Is streaming killing the music industry?

Updated: September 16, 2016

Usually article or blog post responses have a blatant or underlying negative tone. This is not one of those responses.

A year ago, Taylor Swift brought the hammer down on music streaming services. Her beef was based on the payout mechanism between the companies, record labels, and artists. And I get it, T Swift. You and every other artist should be compensated for your creative works of art. Especially when your art sells like hotcakes.

October 18th, 2015 enter Joanna Newsom, harpist and singer. The LA Times interviewed her about the release of her newest album. Ms. Newsom had some terrible things to say about Spotify in particular. She has a huge problem with the changes in the music industry. She stated she doesnโ€™t love the direction the music industry is taking but she accepts it.

Both artists have very relevant and valid points: streaming services DO NOT produce the same monetary results as album sales. AT ALL. Artists are suffering because of technology and its shift from physical albums sales to digital sales and streaming.

But keep in mind streaming services have to keep their employees paid and maintain their apps, computer interfaces, etc. AND pay record labels all while pleasing consumers. Sorry T Swift and Joanna, MOST listeners these days donโ€™t wanna get up and stand in line at Target to pick up your CD. They want it right at their fingertips whether thatโ€™s through iTunes, Spotify, Pandora, or just plain downloading. The introduction of streaming puts a strain on sales but is streaming the sole culprit for this? You COULD blame Apple for introducing iPods and the music library to come with them. Or Rhapsody. Hell there are many fingers to point.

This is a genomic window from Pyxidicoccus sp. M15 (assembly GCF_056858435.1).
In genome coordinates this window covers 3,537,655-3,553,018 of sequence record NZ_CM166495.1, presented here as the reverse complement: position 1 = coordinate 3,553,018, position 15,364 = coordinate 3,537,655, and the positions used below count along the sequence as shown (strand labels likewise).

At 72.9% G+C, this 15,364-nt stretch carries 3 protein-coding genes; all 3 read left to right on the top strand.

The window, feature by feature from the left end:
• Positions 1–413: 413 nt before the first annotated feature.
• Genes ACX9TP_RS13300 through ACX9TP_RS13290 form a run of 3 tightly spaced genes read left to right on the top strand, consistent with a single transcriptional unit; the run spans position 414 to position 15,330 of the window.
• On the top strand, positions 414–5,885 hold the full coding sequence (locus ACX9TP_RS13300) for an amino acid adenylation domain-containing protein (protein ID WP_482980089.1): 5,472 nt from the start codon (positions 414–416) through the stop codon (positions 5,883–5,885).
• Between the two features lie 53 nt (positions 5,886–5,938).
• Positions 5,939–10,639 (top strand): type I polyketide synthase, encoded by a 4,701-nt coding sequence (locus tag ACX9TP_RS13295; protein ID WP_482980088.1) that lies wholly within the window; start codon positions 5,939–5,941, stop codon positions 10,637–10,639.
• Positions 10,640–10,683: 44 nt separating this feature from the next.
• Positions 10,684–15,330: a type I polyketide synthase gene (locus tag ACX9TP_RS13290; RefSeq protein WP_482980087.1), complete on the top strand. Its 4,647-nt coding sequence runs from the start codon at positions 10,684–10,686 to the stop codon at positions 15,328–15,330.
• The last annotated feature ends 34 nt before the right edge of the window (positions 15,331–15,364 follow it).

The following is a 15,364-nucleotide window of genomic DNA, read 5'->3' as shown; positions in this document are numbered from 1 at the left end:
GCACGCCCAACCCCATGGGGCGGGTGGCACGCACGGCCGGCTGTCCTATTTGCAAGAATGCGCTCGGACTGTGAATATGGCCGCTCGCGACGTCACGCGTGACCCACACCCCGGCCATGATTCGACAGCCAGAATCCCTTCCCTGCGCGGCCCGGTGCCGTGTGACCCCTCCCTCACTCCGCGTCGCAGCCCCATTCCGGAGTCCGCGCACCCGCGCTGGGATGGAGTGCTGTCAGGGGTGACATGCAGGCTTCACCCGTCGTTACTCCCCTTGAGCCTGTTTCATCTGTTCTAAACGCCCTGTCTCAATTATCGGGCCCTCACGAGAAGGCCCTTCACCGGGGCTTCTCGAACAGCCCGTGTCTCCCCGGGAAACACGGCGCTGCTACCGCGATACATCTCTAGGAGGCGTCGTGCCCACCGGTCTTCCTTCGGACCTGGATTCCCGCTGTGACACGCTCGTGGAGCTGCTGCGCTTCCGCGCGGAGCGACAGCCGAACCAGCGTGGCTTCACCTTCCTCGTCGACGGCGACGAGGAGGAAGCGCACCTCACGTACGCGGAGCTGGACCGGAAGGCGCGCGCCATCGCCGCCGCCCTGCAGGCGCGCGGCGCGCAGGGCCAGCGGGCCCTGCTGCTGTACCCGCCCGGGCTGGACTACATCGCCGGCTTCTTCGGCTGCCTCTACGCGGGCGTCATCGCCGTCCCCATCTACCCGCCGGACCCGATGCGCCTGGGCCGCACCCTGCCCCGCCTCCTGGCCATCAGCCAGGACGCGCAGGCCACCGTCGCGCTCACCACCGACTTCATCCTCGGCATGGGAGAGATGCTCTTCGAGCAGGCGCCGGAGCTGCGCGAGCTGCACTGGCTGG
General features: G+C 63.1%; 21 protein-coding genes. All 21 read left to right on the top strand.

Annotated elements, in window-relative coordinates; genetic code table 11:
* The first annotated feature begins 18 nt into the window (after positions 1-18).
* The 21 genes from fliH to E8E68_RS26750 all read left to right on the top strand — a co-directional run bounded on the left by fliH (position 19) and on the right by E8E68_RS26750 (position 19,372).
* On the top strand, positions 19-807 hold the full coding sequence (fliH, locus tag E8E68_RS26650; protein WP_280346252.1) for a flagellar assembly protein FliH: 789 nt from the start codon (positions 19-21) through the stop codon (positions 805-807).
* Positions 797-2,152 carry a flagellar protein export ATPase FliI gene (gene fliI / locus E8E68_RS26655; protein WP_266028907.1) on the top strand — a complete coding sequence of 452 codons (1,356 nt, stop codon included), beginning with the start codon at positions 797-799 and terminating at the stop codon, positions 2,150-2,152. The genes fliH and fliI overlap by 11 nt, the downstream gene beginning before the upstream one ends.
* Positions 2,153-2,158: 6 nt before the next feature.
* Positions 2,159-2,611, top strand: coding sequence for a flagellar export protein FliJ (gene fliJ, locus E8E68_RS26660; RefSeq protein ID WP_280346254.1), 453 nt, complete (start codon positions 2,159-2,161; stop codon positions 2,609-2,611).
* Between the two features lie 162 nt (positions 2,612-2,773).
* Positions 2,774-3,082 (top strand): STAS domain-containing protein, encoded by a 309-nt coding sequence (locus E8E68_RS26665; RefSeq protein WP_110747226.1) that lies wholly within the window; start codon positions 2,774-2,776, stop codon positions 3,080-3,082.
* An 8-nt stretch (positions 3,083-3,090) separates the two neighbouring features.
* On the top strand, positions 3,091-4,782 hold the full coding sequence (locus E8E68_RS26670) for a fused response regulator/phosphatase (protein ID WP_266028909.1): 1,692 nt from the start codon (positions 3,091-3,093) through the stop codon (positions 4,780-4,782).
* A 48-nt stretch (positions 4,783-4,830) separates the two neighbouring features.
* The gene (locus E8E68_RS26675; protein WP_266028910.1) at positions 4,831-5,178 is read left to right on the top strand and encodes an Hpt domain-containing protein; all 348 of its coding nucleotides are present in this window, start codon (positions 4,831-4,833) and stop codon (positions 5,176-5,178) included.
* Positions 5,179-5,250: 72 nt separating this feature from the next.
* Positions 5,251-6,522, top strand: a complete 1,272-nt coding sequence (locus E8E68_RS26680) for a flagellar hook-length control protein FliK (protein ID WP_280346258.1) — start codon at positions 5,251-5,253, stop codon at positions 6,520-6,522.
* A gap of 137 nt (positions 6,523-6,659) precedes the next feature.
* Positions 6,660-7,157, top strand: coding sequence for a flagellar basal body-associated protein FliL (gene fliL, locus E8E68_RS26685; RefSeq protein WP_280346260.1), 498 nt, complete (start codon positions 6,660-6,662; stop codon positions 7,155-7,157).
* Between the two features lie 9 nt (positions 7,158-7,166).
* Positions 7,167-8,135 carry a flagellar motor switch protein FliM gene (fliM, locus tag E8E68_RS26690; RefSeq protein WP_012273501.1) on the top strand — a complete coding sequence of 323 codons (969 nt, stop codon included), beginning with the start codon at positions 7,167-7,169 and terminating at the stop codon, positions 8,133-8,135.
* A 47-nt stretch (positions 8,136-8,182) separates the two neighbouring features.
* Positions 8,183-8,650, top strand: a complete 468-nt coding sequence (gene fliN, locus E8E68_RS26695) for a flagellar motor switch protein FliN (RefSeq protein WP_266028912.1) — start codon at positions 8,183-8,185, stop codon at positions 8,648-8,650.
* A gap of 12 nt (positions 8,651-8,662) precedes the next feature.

Fact of the matter is streaming is here and itโ€™s going NOWHERE. Iโ€™m not choosing a side on this but I want to shed some light on the issues. Personally, I have a PAID Spotify subscription. Spotifyโ€™s ease and convenience make me even more excited to immerse myself in millions of songs. I will also let it be known that when one of my favorite artists releases a new song or album I listen to it on Spotify and I purchase it if I like it. Or I go to a concert if I can make it. Or I buy artist merchandise. 

Am I caping for Spotify? Yeah. Am I concerned about artists getting compensated for their hard work and talent? Hell yeah. Itโ€™s all about balance and hearing both sides of the argument.

*I wrote this response almost a year ago. Today I read an article from The Verge on Spotify's Year In Music that details Spotify's payout mechanism even more. Last year  I caped for Spotify. This year I still defend Spotify for its convenience and access to tons of music. Streaming doesn't pay artists what it should. That's why it's our job as consumers to support to the best of our ability so our favorite artists are paid what they deserve.

**more articles:

http://www.theverge.com/2015/12/7/9861372/spotify-year-in-review-artist-payment-royalties

http://spotifycalc.com/

http://recode.net/2015/10/28/how-can-spotify-shrink-and-grow-the-music-business-at-the-same-time/

http://fivethirtyeight.com/features/maybe-spotify-isnt-killing-the-music-industry-after-all/

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